Activities of people on rocky intertidal areas are diverse and have different levels of impact on the biota. Tide pooling; collecting for food, aquaria or research; educational field trips; seaside strolling; photographing and fishing are probably the most common activities on rocky shores. Heavy human use of the intertidal zone can be very destructive through trampling, overturning rocks (and failing to return them), and the intensive collection of certain species.

 

The effects of collecting by humans on Southern Hemisphere rocky intertidal shores have been examined in a number of studies, particularly in Chile, South Africa and to some extent Australia (e.g., Castilla and Durán 1985; Kingsford et al. 1991; Underwood 1993b, a; Addessi 1994; Siegfried 1994; Davis 1995; Griffiths and Branch 1997; Castilla 1999). In Chile, comparison of human-excluded ‘no-take’ areas with human-impacted sites showed an increase in the abundance of keyhole limpets (Fissurella spp.) coupled with a dramatic decline in the abundance of mid-intertidal macroalgae that resulted in extensive food-web modifications (Moreno et al. 1984; Moreno 1986; Oliva and Castilla 1986; cited in Castilla 1999). This led Castilla (1999) to argue that humans, as top predators in these systems, should be considered a keystone species and incorporated in ecological studies and models just like any other species (See Section 5.4.4). Davis (1995) discussed human-exclusion experiments in Chile and their effects on community structure and diversity of marine invertebrates, and how these findings were applied as management strategies. For example, densities of the “Piure” (Pyura chilensis), a commercially exploited tunicate, were more than three orders of magnitude higher within protected reserves than outside them, and only around 6% of individuals in the harvested populations grew large enough to reach sexual maturity (Davis 1995). This was indicative of over-exploitation. In South Africa, comparisons between paired human-exploited and non-exploited rocky shores demonstrated that selective predation by humans of the mussel Perna perna and the limpets Cellana capensis and Patella spp. increased species richness. Overall it led to a significantly greater cover of unexploited sessile species such as macroalgae because the remaining limpet population could no longer control algal growth at the sporeling stage (Hockey 1994). A review of the effects of exploitation of coastal invertebrates and seaweeds in South Africa (Griffiths and Branch 1997) found that direct impacts, such as radical changes in population densities and size distributions of many target species, have generally been well documented, although effects on community dynamics are far less well appreciated. In San Diego, California, the long-term effects of human disturbance on a rocky intertidal community included reduced density of all species in heavily visited sites, increased numbers of some small gastropods, disappearance of five species of echinoderms and decline in the density of predators such as octopuses (Addessi 1994).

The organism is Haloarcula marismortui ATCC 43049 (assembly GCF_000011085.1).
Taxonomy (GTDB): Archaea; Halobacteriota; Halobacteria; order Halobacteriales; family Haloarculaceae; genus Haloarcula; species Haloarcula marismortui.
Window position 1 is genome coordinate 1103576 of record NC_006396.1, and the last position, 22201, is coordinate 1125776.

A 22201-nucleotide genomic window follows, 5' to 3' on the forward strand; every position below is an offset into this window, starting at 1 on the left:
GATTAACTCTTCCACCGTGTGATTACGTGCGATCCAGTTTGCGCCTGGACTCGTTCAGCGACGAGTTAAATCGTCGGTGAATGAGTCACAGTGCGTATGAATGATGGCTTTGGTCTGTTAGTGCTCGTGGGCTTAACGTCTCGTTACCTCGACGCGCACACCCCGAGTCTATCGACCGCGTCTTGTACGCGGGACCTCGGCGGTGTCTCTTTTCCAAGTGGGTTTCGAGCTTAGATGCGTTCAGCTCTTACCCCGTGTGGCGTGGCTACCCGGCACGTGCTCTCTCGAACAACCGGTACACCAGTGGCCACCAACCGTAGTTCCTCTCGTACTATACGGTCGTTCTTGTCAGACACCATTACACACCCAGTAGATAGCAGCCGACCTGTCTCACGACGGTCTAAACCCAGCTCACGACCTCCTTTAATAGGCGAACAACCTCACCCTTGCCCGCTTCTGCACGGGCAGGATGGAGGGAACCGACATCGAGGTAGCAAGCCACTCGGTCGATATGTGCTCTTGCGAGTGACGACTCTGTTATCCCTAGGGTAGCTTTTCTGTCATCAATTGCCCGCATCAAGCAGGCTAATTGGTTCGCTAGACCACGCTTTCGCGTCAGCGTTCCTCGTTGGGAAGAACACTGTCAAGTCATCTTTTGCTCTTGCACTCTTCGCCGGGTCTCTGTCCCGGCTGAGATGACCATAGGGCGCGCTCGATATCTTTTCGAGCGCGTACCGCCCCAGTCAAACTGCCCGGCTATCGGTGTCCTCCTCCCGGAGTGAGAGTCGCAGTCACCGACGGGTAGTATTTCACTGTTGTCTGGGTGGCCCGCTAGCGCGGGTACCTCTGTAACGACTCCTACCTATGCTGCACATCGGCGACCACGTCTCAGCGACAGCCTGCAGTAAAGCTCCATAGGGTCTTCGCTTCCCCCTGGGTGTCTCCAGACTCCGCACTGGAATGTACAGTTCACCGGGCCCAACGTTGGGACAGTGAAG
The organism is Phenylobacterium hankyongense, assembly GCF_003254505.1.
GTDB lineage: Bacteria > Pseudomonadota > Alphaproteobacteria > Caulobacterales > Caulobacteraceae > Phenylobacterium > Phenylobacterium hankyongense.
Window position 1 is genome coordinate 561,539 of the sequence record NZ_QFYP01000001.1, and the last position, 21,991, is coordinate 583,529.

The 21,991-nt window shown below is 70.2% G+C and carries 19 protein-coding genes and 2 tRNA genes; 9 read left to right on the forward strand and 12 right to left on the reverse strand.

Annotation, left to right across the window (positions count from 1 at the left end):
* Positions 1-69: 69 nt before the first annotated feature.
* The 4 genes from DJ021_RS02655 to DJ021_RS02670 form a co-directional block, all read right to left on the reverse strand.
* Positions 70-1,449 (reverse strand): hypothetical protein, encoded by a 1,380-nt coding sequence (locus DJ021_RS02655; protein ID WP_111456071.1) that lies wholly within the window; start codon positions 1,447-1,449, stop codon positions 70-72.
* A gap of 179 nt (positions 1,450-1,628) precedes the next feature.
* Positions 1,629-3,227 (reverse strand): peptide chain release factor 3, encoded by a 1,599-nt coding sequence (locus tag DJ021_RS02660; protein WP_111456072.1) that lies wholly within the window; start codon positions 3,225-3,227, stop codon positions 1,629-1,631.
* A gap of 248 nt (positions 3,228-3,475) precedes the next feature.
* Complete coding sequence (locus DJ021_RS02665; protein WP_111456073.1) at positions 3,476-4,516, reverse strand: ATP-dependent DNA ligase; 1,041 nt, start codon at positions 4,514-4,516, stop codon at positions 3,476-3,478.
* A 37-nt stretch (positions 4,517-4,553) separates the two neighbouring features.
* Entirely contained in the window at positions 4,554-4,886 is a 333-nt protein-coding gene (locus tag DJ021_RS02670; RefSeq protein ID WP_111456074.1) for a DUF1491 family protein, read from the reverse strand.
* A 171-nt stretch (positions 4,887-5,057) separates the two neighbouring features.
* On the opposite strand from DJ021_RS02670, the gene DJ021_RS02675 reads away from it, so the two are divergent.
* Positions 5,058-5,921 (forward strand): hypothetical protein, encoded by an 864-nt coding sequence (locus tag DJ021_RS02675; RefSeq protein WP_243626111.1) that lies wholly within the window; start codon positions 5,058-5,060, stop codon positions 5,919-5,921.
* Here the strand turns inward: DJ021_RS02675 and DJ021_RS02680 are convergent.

Targeted organisms on Australian temperate rocky shores include molluscs (e.g., mussels, limpets, abalone, octopuses), echinoderms (sea urchins), and ascidians (cunjevoi). Human harvesting of intertidal and subtidal species of invertebrates and algae on the rocky coast of NSW is widespread and can be destructive. The patterns and consequences of harvesting in NSW were summarised by Underwood (1993b). Direct effects included the loss of the individuals actually taken and the potential loss of breeding populations. Indirect effects included the loss of food for other species, which depend on the harvested species, and the loss of habitat for non-exploited species caused by removal of harvested species with which they interact (Underwood 1993b).

 

The activities of humans on rocky reefs along the coast of NSW were also surveyed by Kingsford et al. (1991), who found that intertidal invertebrates (ascidians, crabs and gastropods) were primarily taken by fishermen for bait, whilst some echinoids and gastropods were used as food. In particular, large numbers of the ascidian Pyura stolonifera (cunjevoi) were taken for use as bait (see also Fairweather 1991). The collection of this species, in addition to the effect on the local population from the removal of large reproductively active individuals, may have an ecological impact, although there is currently poor understanding of such effects. For instance, the removal of cunjevoi may result in loss of habitat for other species as P. stolonifera are an important substratum for the growth of algae in areas grazed by chitons. They also serve as habitat for a wide range of other organisms and as prey for certain species, including the sooty oystercatcher, a bird listed as vulnerable (A. Davis pers. comm.) and several species of large triton whelks (Cabestana spengleri and Charonia lampas (Ranellidae)) (WFP pers. observ.). The impacts of collection for bait on the population dynamics of cunjevoi were examined by Fairweather (1991), whose results suggested that declines in Pyura beds at some of the sites examined (in NSW) were linked to severe and chronic harvesting by fishermen.

 

Keough et al. (1993) examined the effect of human collecting for food and bait on mollusc populations in northern Port Phillip Bay, Victoria. Three of four collected species (Cellana tramoserica, Austrocochlea constricta, and Nerita atramentosa) were significantly larger and one (N. atrementosa) was markedly more abundant at protected than heavily visited sites. The only species that showed no significant difference (Turbo undulatus) has a distribution extending into the subtidal zone and may have its intertidal populations replenished from deeper water (Keough et al. 1993).



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Department of Environment and Heritage